Bringuier captured all this delightfully -- and tastefully.  Salome’s dances ultimately disappoint, never quite living up to the buildup.  But there is enough of interest to make these 25 minutes of music worth an occasional (very occasional) outing.

Afterward, “Mephisto Waltz” was anticlimactic.  Somewhere in his translation to orchestra, Liszt lost the demonic power of his piano original.  Still, a careful performance lifted the score from its usual pops-programming status, even if that wasn’t enough to keep many in the audience from bolting the second it was over to get a good place in the line for a Bell autograph.

-- Mark Swed

Los Angeles Philharmonic, Walt Disney Concert Hall, 111 S. Grand Ave., L.A. 8 p.m. Friday (a Casual Fridays concert that omits the Schmitt);  2 p.m Saturday and Sunday. $42 to $147. (323) 850-2000 or www.laphil.com.

Photo: Lionel Bringuier conducts the Los Angeles Philharmonic Thursday with violinist Joshua Bell as soloist.  Credit: Barbara Davidson / Los Angeles Times

Comments () | Archives (7)

I suppose I must be unsophisticated...but I attended this concert today at the Disney Hall and all I can say about Joshua bell and the orchestra is it was a sublime experience. Bell plays that Stradivarius like a dream...I have never heard violin music so sensual or so rich and full. I LOVED the entire experience...in spite of what this critic reports. maybe it is the job of a critic to be critical...but I thought this was glorious!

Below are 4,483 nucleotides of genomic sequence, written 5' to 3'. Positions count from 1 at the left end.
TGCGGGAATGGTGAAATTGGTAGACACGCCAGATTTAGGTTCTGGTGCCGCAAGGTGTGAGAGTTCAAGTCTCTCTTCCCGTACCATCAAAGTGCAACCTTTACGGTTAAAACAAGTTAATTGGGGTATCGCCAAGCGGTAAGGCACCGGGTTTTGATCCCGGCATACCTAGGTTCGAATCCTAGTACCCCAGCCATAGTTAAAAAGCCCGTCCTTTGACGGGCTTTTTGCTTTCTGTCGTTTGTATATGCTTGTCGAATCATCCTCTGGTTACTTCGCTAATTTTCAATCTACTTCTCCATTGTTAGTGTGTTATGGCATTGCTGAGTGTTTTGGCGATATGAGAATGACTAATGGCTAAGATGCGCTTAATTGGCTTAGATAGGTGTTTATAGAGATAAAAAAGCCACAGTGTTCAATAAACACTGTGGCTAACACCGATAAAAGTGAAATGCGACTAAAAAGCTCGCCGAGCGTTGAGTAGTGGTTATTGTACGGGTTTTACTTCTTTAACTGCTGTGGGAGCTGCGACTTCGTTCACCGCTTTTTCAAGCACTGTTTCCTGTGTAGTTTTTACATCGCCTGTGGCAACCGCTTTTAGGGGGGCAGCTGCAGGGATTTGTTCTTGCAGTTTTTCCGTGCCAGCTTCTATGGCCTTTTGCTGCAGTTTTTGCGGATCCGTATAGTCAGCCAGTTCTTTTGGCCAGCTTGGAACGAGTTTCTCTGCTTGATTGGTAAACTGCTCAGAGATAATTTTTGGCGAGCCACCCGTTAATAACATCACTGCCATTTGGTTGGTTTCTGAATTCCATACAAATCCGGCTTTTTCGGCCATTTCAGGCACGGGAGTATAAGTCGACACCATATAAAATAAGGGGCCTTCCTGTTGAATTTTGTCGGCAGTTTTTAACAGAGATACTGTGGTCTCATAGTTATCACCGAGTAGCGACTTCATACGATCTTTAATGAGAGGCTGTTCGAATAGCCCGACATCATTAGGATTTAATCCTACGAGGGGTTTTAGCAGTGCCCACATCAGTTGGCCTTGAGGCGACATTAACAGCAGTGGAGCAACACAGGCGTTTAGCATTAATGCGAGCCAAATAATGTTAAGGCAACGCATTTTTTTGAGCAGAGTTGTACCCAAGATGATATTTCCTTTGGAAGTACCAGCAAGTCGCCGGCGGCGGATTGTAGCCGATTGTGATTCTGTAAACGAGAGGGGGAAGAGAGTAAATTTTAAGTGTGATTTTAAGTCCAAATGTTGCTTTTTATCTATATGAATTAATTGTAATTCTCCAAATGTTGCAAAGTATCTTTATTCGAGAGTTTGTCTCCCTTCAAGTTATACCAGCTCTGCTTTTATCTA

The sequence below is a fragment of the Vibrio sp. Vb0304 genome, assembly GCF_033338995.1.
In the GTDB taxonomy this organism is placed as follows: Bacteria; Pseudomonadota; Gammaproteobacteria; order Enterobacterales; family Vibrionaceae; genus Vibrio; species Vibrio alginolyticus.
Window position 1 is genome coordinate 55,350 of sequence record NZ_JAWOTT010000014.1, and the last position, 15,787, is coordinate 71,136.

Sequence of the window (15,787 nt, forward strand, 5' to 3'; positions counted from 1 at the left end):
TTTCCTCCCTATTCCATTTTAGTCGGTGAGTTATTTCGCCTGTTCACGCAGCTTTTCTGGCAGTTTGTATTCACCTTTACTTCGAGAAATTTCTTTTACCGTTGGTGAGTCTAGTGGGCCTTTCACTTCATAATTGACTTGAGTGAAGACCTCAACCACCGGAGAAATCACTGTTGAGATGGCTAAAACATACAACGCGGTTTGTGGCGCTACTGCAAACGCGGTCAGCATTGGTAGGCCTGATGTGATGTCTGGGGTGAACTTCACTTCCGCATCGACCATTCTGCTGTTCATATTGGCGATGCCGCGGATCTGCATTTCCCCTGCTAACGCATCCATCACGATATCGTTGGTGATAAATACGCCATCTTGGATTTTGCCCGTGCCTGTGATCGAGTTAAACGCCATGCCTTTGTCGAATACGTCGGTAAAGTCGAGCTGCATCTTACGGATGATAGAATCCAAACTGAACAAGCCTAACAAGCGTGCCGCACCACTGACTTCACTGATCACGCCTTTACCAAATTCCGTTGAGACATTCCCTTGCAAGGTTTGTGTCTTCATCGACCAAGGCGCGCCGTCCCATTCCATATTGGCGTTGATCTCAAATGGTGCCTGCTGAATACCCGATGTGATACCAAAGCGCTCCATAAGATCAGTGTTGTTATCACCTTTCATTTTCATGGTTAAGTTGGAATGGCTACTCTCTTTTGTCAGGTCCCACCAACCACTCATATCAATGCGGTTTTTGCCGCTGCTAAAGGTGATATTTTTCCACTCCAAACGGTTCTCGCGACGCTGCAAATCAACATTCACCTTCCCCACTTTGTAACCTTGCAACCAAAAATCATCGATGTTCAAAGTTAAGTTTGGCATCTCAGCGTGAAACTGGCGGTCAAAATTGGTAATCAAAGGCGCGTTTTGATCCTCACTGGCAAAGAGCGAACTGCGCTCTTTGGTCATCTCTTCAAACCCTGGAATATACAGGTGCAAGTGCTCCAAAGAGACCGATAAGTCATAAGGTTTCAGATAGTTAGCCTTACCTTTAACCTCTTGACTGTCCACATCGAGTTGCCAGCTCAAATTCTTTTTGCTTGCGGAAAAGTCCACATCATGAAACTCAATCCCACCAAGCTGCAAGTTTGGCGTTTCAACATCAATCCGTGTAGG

Schmitt's music may not be as "terrifying" as Stravinsky's, however his Tragédie de Salomé was an enormous influence on Stravinsky's Rite of Spring. Thanks to the LA Phil for programming this ravishing piece of music.

I am always amazed at the people who find work criticizing the efforts of others. Did they start off life being bullied in the school yard and now it's paybacks? Just wondering because I'm not sure the LA Times critic was in the same building when this concert took place, otherwise, how can he say these things about Joshua Bells performance? Bell's playing was sublime.

But to be completely fair I will gladly loan my violin to the critic and invite him to perform the piece. If his performance is markedly better than Mr. Bell's then I shall be happy to issue a written apology for my harsh condemnation.

But then again, maybe I'm just being a 'good' critic.

Jean Sibelius said, "Pay no attention to what the critics say; there has never been a statue set up in honor of a critic." I was at the concert, too. Bell's playing was magnificent.

Bland recording of Vivaldi and spiritless long lines of Bell's performance? This review clearly states the writer is not fond of Bell's musicality. You were so glad the philharmonic supposedly drowned him out. You are entitled to your opinion and it's your own personal review. Seems like this reviewer is the only one negative about the Bell concert.

Bland recording of Bell's Vivaldi and spiritless long lines? This reviewer clearly states is not fond of Bell's musicality. You were so glad in your opinion the philharmonic drowned him out. It's your own opinion and personal review. Seems you're the only one negative about the Bell concert.

Another example of a bought article in the prime sense of the term :

the reviewer praises Bringuier without restraint , but demeans all who surround him, as well as the program. It is true the list of pieces wasn't the most fascinating, but nonetheless, a much appreciated violinist such as Bell is simply eclipsed in this article by outrageous compliments, completely out of place, about Bringuier.
The evening belonged to the conductor, said the critic, but he apparently wasn't satisfied with the concert. It's purely paradoxical.

Who is the real star? For me it's Joshua Bell.